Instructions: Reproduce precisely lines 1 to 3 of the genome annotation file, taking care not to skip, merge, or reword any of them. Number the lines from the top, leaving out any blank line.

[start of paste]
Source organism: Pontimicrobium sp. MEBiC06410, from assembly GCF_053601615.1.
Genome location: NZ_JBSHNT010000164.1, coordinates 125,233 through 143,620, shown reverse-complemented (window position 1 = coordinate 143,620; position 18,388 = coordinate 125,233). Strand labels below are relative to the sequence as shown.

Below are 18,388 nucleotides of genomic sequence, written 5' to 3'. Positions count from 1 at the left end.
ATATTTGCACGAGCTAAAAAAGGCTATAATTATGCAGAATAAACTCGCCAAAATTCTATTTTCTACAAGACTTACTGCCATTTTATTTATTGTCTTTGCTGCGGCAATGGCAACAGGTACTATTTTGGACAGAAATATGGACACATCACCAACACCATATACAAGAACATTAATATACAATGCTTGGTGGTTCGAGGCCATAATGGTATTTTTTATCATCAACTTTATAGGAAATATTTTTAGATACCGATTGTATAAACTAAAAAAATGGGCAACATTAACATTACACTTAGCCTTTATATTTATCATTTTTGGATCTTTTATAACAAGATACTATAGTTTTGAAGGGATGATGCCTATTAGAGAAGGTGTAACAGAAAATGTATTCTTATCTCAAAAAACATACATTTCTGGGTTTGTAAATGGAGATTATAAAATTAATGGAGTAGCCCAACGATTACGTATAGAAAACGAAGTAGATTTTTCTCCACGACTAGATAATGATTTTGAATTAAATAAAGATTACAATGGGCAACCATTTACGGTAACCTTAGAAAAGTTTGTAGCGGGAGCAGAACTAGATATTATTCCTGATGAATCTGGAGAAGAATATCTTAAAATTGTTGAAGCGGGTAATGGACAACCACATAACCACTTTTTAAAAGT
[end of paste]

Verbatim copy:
Source organism: Pontimicrobium sp. MEBiC06410, from assembly GCF_053601615.1.
Genome location: NZ_JBSHNT010000164.1, coordinates 125,233 through 143,620, shown reverse-complemented (window position 1 = coordinate 143,620; position 18,388 = coordinate 125,233). Strand labels below are relative to the sequence as shown.

Below are 18,388 nucleotides of genomic sequence, written 5' to 3'. Positions count from 1 at the left end.